**Combinations
**

A combination of *n* things taken* r* at a time is a subset of size *r* of a set of size *n.*

To denote the number of combinations of *n* things taken *r* at a time, we use the calculator symbols *n***C***r*. Other authors use the names
_{n}**C**_{r} or C(*n*, *r*).

*n***C***r* can be calculated by means of the number of permutations of *n* things
taken *r* at a time, or
*n***P***r* = (*n*)(*n* – 1) . . . (*n* – *r* + 1). For each
combination of size *r* there are *r*! permutations—arrangements of its
elements. So *n***C***r* = ^{nPr}**/**_{r!.}

Since *n***P***r* = ^{n!}**/**_{(n – r)!}

In fact, this is normally taken as the definition ofnCrcan be written as^{n!}/_{(r!)(n – r)!}

Definition:nCr=^{n! }/_{(r!)(n – r)!}

**Implications of the definition**

- The definition shows that
*n***C***r*=*n***C**(*n*–*r*). You might understand this as saying that the number of ways of choosing*r*out of*n*elements to be in a subset is the same as the number of ways of choosing the other*n*–*r*elements*not*to be in the subset. - The definition of
*n***C***r*also motivates the definition of 0! as 1, because*n***C***n*=*n***C**0 = 1: there's just one subset of all*n*elements.

**Calculating**

For calculating *n*C*r *by hand, using the expression ^{nPr}**/**_{r!} is usually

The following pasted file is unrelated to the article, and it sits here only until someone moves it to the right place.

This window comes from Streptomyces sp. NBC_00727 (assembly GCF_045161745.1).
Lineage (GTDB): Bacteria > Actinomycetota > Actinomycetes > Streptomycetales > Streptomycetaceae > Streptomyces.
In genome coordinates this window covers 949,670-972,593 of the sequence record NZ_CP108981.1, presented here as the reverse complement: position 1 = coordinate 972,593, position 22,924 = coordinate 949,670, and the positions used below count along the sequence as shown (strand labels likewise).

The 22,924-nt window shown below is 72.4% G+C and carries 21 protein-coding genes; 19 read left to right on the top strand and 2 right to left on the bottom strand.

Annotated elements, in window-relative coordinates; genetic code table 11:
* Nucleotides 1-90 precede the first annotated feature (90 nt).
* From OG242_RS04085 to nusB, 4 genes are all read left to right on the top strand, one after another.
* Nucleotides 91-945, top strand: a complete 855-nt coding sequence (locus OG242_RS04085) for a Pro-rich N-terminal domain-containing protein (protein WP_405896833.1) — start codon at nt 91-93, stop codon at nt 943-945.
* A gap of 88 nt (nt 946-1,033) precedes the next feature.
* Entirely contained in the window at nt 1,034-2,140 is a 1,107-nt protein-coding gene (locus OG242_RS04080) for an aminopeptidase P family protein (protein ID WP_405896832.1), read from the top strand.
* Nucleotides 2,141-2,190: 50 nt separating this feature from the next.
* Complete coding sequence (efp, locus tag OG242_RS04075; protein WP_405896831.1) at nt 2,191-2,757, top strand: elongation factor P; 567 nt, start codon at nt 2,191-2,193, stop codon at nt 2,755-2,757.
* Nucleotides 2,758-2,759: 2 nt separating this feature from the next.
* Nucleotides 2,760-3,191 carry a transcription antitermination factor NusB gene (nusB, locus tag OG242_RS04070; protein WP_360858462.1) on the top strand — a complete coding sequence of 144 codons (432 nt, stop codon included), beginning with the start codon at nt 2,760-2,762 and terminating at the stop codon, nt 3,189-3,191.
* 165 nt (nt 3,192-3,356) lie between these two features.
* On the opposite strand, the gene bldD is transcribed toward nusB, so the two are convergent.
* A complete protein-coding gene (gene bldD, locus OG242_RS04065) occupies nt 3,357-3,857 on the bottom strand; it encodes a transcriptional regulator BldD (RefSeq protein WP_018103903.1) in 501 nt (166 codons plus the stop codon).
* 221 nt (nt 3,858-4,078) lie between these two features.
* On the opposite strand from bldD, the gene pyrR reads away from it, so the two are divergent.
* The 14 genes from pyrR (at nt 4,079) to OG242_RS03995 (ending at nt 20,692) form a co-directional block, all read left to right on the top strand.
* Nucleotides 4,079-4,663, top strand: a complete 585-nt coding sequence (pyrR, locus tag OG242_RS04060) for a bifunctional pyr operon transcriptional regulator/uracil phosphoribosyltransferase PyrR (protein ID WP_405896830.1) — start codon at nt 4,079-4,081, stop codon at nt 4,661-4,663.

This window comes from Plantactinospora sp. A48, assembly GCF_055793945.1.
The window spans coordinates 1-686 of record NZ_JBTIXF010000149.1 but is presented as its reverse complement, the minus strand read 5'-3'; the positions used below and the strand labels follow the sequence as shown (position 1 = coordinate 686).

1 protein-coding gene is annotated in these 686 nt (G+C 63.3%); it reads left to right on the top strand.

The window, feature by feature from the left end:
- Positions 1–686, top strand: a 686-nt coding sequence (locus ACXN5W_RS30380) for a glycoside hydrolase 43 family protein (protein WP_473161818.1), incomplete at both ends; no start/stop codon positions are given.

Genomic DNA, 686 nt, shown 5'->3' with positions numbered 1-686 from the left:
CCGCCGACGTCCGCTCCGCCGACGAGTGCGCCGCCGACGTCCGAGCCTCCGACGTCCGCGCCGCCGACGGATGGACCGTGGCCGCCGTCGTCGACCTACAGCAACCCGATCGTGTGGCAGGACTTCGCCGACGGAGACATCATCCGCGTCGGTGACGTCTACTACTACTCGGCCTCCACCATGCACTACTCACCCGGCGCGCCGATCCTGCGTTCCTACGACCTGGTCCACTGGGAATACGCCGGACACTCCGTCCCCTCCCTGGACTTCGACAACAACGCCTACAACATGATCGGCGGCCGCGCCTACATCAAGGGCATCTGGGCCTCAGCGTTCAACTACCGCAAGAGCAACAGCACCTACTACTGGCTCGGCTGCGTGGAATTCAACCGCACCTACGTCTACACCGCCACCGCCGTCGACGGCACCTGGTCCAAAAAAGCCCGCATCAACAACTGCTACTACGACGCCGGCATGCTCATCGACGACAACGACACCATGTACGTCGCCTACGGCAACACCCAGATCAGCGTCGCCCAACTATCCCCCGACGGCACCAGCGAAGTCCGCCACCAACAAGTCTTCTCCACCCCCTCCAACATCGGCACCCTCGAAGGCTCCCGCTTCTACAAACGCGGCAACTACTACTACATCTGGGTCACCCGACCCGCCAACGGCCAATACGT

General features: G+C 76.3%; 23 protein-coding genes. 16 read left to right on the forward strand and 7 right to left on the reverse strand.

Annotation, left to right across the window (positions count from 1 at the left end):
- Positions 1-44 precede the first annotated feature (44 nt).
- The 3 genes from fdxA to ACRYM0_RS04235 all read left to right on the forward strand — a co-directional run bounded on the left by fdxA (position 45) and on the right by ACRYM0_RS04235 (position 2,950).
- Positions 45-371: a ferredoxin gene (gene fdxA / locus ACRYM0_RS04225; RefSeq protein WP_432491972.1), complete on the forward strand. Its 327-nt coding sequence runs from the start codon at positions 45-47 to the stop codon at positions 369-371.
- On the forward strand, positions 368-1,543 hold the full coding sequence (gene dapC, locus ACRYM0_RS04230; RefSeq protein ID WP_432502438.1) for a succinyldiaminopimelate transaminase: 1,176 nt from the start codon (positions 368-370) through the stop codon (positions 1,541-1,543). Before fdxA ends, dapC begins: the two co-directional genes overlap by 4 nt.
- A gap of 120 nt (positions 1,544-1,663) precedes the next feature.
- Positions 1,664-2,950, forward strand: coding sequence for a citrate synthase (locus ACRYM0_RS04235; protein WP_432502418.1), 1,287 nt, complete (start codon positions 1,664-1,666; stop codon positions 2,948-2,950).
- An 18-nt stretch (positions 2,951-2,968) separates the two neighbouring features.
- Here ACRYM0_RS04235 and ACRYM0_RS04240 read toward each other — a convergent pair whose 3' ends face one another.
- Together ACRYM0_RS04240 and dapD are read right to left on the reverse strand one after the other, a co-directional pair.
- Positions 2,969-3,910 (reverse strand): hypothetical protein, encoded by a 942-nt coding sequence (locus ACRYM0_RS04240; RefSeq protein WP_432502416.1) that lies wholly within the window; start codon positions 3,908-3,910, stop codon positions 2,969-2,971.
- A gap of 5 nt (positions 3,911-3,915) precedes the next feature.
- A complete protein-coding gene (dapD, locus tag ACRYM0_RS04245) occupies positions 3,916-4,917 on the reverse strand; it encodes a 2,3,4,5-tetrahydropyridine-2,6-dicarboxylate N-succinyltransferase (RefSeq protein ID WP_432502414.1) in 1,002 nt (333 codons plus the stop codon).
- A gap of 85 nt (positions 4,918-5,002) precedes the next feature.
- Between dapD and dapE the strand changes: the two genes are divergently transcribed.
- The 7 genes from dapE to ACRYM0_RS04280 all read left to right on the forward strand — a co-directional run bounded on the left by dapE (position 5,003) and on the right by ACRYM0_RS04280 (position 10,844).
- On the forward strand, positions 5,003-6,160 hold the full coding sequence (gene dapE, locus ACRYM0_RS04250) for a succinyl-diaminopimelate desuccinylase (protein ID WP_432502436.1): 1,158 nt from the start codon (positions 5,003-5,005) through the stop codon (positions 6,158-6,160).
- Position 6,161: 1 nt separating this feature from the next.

quicker than the definition. You can write out the numerator and
denominator and then cancel as much as possible in the larger terms on top.
For example, suppose you want to evaluate

11The 5 on the bottom reduces the 10 on top to a 2; the 4 and 2 on the bottom reduce the 8 to a 1; and the 3 on the bottom reduces the 9 to a 3. So you're left with (11)(2)(3)(7) = (11)(42) = 462.C5 =^{(11)(10)(9)(8)(7)}/_{(5)(4)(3)(2)}.

Many electronic calculators allow the calculation of *n***C***r* with the touch of
a few keys. Alternating multiplication and division avoids overflow in the
large numerators and keeps the intermediate result an integers. For
example, calculating 11**C**5 by

11/1*10/2*9/3*8/4*7/5

gives intermediate results of 11, 110, 55, 495, 165, 1320, 330, 2310, 462.

Reasoning about subsets of size *r*, from the point of view of a particular
element *x*, there are (*n* – 1)**C**(*r* – 1) combinations containing *x* and (*n* – 1)**C***r* combinations that don't contain *x*. So *n***C***r* = (*n* – 1)**C**(*r* – 1) + (*n* – 1)**C***r*. This result can be confirmed algebraically from the definition.

From this summation and the fact that 1**C**0 = 1**C**1 = 1, a table of combinations can be built up, beginning

1 1

1 2 1

1 3 3 1

1 4 6 4 1

This table is called *Pascal's triangle,* named after the seventeenth-century
mathematician and theologian Blaise Pascal who popularized it.

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